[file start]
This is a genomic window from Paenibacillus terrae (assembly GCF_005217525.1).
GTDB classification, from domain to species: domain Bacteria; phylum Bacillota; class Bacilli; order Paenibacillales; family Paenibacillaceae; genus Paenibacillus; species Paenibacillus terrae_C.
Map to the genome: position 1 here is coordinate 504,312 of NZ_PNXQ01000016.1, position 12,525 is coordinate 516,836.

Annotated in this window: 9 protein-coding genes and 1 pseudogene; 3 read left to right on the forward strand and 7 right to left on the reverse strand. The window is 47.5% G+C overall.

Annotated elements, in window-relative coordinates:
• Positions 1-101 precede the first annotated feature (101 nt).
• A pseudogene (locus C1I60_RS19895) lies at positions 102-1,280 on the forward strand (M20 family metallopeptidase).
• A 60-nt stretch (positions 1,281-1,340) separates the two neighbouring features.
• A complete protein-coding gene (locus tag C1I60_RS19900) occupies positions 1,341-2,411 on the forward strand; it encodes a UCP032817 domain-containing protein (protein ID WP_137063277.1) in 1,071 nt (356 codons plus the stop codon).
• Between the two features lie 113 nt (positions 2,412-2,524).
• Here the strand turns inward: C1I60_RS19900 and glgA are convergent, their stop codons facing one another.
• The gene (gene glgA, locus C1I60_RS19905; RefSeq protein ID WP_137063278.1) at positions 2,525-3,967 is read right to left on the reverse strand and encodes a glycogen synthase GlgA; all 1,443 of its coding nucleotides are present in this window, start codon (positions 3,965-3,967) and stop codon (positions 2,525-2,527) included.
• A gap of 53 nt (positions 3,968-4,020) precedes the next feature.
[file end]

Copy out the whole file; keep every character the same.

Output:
This is a genomic window from Paenibacillus terrae (assembly GCF_005217525.1).
GTDB classification, from domain to species: domain Bacteria; phylum Bacillota; class Bacilli; order Paenibacillales; family Paenibacillaceae; genus Paenibacillus; species Paenibacillus terrae_C.
Map to the genome: position 1 here is coordinate 504,312 of NZ_PNXQ01000016.1, position 12,525 is coordinate 516,836.

Annotated in this window: 9 protein-coding genes and 1 pseudogene; 3 read left to right on the forward strand and 7 right to left on the reverse strand. The window is 47.5% G+C overall.

Annotated elements, in window-relative coordinates:
• Positions 1-101 precede the first annotated feature (101 nt).
• A pseudogene (locus C1I60_RS19895) lies at positions 102-1,280 on the forward strand (M20 family metallopeptidase).
• A 60-nt stretch (positions 1,281-1,340) separates the two neighbouring features.
• A complete protein-coding gene (locus tag C1I60_RS19900) occupies positions 1,341-2,411 on the forward strand; it encodes a UCP032817 domain-containing protein (protein ID WP_137063277.1) in 1,071 nt (356 codons plus the stop codon).
• Between the two features lie 113 nt (positions 2,412-2,524).
• Here the strand turns inward: C1I60_RS19900 and glgA are convergent, their stop codons facing one another.
• The gene (gene glgA, locus C1I60_RS19905; RefSeq protein ID WP_137063278.1) at positions 2,525-3,967 is read right to left on the reverse strand and encodes a glycogen synthase GlgA; all 1,443 of its coding nucleotides are present in this window, start codon (positions 3,965-3,967) and stop codon (positions 2,525-2,527) included.
• A gap of 53 nt (positions 3,968-4,020) precedes the next feature.